You can see how close I-530 is the pond. Not much more than “rock-throwing” distance. The diagonal in the middle of the picture is the access road from the 1-530 / Hazel Street exchange.

Traffic sign reflecting in pond

This is the pond and sign reflection from the fence down. The colors of fall are developing, emphasized by the golden light of a setting sun. A few remaining lily leaves are on their last legs in the background along the fence.

truck from interstate highway reflecting in a pond

Since still photography does not record sound, I’ll have to fill you in. Despite the serene appearance, the pond is inundated with interstate highway noise, which is the price we pay for convenient transportation modes. This 18-wheeler reflected in the pond as it sped by. Finally got it timed right after about 40 shots.

Yellow wild flowers

A sure sign that fall and cool, crisp mornings are not far away.

While one plant is biting the big one, others, harbingers of coming fall, are peaking out. Here in LA, the roadways burst with yellow flowers in the waning weeks of summer.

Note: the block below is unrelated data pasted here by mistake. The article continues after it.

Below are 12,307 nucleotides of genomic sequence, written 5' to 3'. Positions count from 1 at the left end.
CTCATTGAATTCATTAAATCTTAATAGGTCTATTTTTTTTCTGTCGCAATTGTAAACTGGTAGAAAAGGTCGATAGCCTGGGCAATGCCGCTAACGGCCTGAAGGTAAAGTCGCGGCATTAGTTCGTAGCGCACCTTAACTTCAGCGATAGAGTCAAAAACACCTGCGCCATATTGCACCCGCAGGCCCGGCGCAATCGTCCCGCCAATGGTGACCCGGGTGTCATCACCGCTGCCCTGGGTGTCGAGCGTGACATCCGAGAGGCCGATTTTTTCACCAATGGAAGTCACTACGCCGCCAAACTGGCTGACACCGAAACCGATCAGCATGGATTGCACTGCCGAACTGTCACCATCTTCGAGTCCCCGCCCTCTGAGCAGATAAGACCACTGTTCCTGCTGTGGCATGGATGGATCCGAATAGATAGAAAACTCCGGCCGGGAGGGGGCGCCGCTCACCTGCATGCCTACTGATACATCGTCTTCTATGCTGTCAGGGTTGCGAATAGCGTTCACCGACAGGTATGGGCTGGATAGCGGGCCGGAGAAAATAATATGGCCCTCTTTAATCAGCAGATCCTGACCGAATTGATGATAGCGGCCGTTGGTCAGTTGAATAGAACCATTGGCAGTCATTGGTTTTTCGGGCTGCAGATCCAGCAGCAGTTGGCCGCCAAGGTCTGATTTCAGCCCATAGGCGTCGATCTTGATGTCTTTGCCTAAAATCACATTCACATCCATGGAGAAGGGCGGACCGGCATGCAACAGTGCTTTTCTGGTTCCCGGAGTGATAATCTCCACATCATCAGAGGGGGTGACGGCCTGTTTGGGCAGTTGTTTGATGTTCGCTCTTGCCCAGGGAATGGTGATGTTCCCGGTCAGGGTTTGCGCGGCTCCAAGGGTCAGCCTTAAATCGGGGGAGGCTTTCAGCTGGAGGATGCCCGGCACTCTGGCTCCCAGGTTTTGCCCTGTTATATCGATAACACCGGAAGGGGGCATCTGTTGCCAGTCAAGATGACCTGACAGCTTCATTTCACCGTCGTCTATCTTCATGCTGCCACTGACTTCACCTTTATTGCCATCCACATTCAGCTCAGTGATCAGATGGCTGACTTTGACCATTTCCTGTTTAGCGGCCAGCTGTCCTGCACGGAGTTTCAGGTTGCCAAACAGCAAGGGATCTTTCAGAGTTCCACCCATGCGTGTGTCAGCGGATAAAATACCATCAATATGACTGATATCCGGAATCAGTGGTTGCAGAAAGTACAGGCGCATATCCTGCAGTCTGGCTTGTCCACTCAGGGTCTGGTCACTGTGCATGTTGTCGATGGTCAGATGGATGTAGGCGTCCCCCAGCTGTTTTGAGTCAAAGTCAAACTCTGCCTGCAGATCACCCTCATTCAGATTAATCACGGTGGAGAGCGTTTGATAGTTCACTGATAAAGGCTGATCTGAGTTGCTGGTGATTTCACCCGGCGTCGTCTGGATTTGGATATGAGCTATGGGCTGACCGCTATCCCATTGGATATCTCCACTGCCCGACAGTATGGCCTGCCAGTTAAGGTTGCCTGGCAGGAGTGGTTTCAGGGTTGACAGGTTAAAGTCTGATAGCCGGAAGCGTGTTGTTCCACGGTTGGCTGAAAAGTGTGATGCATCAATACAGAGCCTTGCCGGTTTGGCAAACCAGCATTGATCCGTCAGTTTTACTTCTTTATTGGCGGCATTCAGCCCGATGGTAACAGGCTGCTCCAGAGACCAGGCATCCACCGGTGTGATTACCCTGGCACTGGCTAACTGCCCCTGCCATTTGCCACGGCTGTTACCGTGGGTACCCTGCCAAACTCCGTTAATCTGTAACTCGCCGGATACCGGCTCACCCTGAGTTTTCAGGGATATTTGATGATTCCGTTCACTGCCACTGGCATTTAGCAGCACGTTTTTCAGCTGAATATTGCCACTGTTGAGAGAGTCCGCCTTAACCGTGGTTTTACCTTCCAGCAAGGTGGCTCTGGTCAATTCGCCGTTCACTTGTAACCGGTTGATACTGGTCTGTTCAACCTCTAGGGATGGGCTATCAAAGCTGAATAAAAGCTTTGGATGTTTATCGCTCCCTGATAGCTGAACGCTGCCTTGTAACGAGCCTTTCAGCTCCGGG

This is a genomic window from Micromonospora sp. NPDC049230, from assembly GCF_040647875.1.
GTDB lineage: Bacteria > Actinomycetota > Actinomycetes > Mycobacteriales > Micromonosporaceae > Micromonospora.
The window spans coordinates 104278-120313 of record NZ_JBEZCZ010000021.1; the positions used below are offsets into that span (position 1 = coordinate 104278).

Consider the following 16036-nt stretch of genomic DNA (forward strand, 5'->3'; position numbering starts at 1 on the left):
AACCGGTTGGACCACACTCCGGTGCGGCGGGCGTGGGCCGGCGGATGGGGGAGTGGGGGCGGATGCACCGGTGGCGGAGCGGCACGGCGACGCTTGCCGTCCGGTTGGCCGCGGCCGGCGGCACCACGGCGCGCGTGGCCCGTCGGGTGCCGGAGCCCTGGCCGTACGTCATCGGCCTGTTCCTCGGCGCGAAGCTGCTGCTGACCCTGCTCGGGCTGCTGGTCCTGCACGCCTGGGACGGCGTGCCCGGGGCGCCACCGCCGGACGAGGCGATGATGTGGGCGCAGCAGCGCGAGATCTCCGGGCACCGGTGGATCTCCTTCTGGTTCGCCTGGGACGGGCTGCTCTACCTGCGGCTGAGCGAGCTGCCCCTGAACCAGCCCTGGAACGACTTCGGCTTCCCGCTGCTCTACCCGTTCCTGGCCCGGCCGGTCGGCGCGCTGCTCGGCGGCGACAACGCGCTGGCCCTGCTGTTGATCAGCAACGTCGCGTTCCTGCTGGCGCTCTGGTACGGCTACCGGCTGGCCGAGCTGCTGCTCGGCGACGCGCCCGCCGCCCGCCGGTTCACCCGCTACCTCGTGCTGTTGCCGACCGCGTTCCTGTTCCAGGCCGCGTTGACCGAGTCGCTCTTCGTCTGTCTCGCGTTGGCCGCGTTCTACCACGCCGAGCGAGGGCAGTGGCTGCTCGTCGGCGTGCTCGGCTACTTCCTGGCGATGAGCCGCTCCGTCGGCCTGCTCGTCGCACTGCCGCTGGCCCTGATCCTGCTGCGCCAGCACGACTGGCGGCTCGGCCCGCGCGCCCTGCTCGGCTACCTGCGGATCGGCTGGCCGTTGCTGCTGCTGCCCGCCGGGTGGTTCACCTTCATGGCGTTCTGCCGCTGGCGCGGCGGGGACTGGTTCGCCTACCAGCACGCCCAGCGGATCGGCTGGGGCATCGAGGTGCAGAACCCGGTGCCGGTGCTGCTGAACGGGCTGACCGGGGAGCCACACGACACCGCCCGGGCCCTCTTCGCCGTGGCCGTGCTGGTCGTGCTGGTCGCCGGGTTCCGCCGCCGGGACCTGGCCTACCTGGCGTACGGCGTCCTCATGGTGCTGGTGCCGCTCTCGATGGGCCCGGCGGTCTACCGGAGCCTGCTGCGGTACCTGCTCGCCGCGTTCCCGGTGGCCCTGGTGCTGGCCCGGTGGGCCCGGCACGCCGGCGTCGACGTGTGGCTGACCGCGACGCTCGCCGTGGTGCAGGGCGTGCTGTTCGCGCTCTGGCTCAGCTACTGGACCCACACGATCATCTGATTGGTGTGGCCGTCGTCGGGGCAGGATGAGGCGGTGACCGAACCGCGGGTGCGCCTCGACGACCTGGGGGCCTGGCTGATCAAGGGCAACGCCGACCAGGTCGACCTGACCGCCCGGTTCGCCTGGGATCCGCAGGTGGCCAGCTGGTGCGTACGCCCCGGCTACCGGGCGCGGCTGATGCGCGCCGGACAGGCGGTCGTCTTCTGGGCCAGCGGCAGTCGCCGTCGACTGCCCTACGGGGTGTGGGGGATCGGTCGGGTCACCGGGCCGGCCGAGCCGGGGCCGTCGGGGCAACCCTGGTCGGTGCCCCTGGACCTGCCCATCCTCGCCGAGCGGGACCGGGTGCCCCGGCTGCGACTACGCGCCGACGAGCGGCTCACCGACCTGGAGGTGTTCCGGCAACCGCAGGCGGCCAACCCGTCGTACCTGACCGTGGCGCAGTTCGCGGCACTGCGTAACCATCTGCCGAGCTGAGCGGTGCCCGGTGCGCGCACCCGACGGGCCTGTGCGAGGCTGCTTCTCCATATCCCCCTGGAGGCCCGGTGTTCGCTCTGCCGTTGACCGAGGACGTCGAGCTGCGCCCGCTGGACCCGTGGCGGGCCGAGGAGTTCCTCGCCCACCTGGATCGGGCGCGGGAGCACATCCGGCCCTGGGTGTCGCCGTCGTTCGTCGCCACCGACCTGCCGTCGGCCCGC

rainbow at the end of a road

A few seconds later, the rainstorm obliterated the rainbow. This is the only shot.

Last week, a good friend called to advise me of a huge rainbow on the east side of our fair city. I beat a path to what I figured would be the best place to shoot it. The accompanying storm was crashing headlong to the same location. I arrived a few seconds before the storm and squeezed off one barely acceptable shot before the storm obliterated the rainbow. I am grateful for that one shot.

And I am grateful you dropped by.

Thanks,

Joe Dempsey
Weekly Grist for the Eyes and Mind
http://www.joedempseycommunications.com/
http://www.joedempseyphoto.com/
http://www.corndancer.com/joephoto/photohome.html